How to disable inertial scrolling on your Mac

When the original iPhone launched ten years ago, it instantly captivated audiences with its smooth implementation of the multi-touch user interface and attention to detail like rubber band scrolling, which continues to scroll content after your finger has stopped moving until it gradually comes to a halt.

Also known as inertial scrolling, this feature eventually made its way into macOS to support Mac computers with a multi-touch trackpad or Magic Mouse. Since this behavior may not appeal to everyone, we’ve put together this quick tutorial to teach you how to disable inertial scrolling with just a few clicks.

Pointer Control in Mac System Preferences

How to disable inertial scrolling on Mac

1) Click the Apple icon  and choose System Preferences.

2) Pick Accessibility.

3) Scroll down the left sidebar and select Pointer Control.

4) Click the button labeled Trackpad Options.

Tip: If you prefer Apple’s multi-touch-based Magic Mouse over your Mac’s built-in trackpad or Magic Trackpad, click Mouse Options instead.

Trackpad Options in Mac Pointer Control settings

5) Click the dropdown menu next to Scrolling, then make your choice for what happens when you lift your finger from the mouse or the trackpad:

  • With inertia: Scrolling comes to a gradual stop.
  • Without inertia: Scrolling stops immediately.
Trackpad scrolling settings on Mac

Optional tips:

  • Drag the slider labeled Scrolling Speed to adjust the speed at which you scroll through documents and windows using the trackpad.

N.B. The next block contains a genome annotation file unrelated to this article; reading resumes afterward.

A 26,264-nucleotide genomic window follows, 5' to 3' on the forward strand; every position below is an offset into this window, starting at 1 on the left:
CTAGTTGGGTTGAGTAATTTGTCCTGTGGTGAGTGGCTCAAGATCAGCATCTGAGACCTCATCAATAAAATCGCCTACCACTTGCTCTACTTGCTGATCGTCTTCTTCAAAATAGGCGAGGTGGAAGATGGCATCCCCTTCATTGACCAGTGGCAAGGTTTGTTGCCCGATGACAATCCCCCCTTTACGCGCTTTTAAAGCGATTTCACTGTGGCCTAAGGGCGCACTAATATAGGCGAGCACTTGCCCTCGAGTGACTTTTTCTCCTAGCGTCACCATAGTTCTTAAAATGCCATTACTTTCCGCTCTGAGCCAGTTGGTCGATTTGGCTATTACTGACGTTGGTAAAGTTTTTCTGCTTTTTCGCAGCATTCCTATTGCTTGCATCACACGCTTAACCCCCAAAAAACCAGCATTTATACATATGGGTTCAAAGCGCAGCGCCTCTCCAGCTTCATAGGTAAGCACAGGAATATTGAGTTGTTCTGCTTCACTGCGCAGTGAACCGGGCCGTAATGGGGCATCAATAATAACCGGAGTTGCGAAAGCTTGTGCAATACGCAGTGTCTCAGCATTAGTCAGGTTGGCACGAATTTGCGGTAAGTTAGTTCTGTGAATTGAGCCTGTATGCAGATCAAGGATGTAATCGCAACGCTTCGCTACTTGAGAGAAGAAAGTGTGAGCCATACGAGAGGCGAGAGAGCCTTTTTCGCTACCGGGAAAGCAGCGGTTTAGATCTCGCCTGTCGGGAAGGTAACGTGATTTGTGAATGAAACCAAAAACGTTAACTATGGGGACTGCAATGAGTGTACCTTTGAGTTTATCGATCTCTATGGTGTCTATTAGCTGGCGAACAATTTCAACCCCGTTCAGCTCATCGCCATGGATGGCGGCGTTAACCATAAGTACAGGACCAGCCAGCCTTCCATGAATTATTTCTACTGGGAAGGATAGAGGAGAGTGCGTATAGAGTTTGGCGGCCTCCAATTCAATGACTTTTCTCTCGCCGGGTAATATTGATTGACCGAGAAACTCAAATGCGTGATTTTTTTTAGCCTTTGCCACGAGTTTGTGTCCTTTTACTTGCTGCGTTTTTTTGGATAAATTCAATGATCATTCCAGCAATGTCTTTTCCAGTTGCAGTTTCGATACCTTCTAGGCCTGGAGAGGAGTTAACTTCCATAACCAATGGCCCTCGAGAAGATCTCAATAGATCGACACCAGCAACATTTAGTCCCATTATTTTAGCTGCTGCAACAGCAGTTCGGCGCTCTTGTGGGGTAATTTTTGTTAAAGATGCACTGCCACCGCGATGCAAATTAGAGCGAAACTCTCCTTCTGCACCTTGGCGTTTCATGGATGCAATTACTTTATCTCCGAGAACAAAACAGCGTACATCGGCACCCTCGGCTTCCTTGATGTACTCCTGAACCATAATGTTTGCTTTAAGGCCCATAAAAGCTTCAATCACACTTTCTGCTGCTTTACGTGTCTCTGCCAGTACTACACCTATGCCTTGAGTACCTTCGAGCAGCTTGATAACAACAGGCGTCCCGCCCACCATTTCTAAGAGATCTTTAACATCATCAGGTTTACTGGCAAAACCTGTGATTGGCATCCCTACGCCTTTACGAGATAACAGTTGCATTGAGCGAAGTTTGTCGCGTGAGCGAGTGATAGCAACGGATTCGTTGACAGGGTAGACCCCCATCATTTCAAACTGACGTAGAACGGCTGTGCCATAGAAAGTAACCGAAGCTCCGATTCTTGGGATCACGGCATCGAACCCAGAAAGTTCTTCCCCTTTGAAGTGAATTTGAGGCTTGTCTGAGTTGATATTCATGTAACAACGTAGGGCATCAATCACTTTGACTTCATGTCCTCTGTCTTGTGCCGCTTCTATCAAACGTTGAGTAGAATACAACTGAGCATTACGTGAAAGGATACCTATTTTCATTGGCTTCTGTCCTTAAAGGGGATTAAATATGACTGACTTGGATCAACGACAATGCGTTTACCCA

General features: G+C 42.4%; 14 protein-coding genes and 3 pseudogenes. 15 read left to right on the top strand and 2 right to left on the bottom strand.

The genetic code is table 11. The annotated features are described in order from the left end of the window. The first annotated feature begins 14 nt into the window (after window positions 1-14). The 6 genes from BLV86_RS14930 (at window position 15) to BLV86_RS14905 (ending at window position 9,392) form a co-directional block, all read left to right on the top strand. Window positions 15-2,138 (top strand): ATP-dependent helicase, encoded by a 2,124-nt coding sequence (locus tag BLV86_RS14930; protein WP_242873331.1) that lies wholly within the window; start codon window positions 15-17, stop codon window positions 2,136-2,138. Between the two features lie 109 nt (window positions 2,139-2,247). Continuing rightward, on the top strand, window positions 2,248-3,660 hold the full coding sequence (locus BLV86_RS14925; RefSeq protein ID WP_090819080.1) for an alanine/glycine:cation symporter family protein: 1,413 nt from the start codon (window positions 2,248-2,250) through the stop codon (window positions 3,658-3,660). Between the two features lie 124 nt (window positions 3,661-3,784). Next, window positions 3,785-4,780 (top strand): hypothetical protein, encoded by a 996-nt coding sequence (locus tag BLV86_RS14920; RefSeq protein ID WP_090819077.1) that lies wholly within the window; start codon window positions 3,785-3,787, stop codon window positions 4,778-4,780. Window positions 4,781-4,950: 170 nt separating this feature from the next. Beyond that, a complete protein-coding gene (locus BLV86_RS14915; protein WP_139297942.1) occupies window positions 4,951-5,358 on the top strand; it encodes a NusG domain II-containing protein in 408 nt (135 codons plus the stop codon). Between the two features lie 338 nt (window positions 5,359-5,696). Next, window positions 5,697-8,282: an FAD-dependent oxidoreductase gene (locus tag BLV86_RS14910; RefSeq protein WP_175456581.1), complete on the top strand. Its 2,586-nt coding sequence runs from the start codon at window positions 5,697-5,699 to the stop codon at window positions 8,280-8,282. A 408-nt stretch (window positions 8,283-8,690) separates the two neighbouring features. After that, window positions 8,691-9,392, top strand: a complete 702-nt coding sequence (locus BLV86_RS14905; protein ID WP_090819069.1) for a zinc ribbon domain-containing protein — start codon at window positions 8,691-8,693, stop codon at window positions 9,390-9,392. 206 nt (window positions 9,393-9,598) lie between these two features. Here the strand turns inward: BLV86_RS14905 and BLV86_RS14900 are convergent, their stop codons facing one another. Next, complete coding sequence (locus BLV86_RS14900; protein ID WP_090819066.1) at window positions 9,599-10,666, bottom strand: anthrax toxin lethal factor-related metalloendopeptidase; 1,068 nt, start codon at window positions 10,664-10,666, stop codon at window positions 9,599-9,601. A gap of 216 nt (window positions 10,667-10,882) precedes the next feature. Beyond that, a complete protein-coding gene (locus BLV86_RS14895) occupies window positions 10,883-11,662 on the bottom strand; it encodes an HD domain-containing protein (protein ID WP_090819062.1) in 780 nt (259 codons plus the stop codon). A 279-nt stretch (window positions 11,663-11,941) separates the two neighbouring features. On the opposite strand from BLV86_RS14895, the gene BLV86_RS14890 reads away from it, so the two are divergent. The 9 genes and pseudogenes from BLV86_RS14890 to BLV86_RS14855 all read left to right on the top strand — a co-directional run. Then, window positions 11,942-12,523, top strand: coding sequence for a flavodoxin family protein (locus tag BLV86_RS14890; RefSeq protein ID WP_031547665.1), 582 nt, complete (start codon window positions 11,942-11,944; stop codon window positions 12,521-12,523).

• To turn off scrolling, untick the box next to Scrolling.

6) Click OK to save the changes.

Disabling inertial scrolling makes content manipulation on your Mac akin to Windows PCs in that content stops scrolling right after your finger has stopped moving on a trackpad or Magic Mouse. Mice that have a scroll wheel or lack a multi-touch surface like that found on Magic Mouse don’t support inertial scrolling on macOS.

Walter Isaacson’s authorized biography of Steve Jobs claims that inertial scrolling for multi-touch screens was created by Apple’s interface designer Bas Ording. Realizing the importance of inertial scrolling, Jobs warned Samsung not to rip off the feature as it quickly became a lovable part of the original iPhone software and, later, of macOS.

Have you tried disabling inertial scrolling? Try it now to remind yourself of the pre-iPhone days, then come back here to share your thoughts with fellow readers in the comments.

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